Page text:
The hallmark of the guide’s growing influence is its team of anonymous food critics–Michelin inspectors–that the Michelin Group sends to review restaurants around the world for star considerations. To maintain their hidden identity, inspectors always pay for their visits in full like typical customers so restaurants cannot buy votes. Around 120 inspectors visit an average of 240 restaurants every year, traveling up to three weeks per month and dining out up to 10 times per week.

​​This racks up major costs for Michelin. In 2011, the Financial Times reported that the guide loses more than $21 million a year. Selling copies of red guides is not enough to cover all the travel, accommodations and meals for its inspectors. In comes tourism boards to the rescue, seizing the opportunity to promote their cities through the guide.

“Some countries and some governments that want to … attract tourism, they are very interested in having a guide, and so they sponsor a guide to have the ability to communicate around their gastronomic landscape,” Michelin’s Dorland Clauzel told The Washington Post.

The Michelin Guide entered several markets for the first time in 2022. Some greeted with much excitement, and others with more hesitancy.

Estonia

Enterprise Estonia announced signing an agreement to bring the Michelin Guide to Estonia in April 2022, which marks its entry into the Baltics. Terms of the contract are not disclosed.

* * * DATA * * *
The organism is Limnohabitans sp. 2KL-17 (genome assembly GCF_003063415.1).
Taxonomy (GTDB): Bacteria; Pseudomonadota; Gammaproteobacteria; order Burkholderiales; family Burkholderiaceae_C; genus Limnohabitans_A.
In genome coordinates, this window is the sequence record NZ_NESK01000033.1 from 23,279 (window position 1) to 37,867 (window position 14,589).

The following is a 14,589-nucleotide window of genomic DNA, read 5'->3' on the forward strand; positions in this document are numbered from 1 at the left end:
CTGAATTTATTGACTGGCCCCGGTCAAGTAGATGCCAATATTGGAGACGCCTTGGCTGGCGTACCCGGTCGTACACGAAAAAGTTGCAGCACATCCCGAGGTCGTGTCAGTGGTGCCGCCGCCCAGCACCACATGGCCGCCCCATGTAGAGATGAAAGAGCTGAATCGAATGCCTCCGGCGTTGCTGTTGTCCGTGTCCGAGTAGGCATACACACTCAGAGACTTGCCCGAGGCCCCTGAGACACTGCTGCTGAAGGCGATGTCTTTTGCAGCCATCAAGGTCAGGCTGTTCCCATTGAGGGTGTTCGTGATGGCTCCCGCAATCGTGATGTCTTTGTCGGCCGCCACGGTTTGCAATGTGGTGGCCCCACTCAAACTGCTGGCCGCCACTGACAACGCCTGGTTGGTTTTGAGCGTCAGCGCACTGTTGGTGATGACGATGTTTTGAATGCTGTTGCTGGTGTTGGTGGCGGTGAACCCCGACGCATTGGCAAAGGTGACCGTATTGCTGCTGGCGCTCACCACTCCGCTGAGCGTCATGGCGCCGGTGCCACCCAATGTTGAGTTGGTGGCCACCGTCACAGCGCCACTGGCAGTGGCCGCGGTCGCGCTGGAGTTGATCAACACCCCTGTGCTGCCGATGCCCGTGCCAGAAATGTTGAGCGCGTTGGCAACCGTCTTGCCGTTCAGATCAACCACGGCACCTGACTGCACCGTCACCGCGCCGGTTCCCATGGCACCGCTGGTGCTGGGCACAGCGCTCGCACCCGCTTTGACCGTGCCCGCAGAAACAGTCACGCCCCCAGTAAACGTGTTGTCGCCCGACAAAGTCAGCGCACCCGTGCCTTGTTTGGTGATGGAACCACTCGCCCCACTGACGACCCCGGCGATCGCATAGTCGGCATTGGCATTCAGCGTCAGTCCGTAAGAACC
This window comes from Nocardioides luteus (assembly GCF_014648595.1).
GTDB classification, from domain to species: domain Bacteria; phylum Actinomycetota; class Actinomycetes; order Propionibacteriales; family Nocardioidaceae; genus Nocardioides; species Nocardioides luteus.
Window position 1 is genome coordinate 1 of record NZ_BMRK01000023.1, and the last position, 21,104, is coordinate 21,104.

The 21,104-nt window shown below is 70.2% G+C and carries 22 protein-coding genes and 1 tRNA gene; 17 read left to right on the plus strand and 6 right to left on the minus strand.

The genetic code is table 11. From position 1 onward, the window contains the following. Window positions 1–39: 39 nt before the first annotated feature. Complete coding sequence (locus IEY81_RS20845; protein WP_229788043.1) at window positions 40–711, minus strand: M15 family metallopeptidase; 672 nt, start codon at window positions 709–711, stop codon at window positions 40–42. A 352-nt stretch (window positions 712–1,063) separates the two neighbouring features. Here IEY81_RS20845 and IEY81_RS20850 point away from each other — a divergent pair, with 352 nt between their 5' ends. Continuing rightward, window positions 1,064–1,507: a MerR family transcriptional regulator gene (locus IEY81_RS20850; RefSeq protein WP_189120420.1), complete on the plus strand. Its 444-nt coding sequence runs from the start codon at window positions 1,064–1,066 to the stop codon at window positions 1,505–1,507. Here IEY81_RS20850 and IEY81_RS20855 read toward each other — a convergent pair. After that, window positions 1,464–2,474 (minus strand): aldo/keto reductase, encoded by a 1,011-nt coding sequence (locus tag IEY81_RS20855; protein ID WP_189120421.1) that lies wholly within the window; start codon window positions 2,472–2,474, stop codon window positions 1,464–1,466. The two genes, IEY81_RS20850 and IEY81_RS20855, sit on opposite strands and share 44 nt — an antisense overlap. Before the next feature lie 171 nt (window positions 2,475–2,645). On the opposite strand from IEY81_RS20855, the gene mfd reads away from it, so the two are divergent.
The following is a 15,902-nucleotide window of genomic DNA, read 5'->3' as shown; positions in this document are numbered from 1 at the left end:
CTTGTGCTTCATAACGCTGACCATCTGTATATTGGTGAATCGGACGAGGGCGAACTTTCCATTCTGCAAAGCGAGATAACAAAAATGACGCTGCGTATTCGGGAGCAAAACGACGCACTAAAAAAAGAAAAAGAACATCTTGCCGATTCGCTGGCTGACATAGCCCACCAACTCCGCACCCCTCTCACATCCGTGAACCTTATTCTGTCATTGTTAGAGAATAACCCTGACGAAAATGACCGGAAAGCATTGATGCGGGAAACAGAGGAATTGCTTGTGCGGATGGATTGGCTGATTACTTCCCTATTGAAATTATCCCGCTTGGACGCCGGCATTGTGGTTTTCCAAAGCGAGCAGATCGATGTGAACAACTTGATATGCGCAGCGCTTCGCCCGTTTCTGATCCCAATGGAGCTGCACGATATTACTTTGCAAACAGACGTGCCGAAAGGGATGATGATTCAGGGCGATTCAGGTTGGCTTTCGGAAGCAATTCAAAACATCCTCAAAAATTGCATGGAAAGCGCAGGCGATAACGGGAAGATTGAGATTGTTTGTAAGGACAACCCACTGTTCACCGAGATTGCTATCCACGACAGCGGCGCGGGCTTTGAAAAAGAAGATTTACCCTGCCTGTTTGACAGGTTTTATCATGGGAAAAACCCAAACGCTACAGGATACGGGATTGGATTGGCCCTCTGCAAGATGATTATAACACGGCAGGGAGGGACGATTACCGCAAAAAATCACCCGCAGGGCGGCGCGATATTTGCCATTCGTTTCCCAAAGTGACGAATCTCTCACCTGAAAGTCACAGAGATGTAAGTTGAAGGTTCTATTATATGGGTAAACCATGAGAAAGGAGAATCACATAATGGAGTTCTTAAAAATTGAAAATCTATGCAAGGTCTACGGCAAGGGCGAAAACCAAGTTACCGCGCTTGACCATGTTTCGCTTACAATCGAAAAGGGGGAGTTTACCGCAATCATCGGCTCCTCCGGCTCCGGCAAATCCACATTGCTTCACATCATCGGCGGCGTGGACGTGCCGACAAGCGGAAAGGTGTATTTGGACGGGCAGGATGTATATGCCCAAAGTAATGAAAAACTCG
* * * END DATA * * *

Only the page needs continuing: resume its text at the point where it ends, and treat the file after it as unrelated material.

Andres Sutt, the Estonian business and IT minister, said in a statement that “the agreement with Michelin will have a long-lasting impact on Estonia’s tourism exports and reputation.” The Estonia guide is anticipated to reduce the seasonality of travel, increase visitor numbers and prolong trip lengths, according to Liina Maria Lepik, director of the Estonian Tourism Development Centre

The country is estimated to see a 6 percent increase in the number of Nordic travelers. The associated travel expenditure outside food spending connected to this increase is estimated to contribute an additional 1.5 million euros to tourism revenue annually.

United Arab Emirates

Michelin Guide debuted in the Middle East with the launch of not one, but two guides in the United Arab Emirates last year. In partnership with Visit Dubai, Michelin doled out a total of 13 stars across 11 restaurants in Dubai in June 2022. Abu Dhabi shortly followed in November 2022 with its own guide, created through partnership with Visit Abu Dhabi, which honored three restaurants with one star and another four with Bib Gourmands.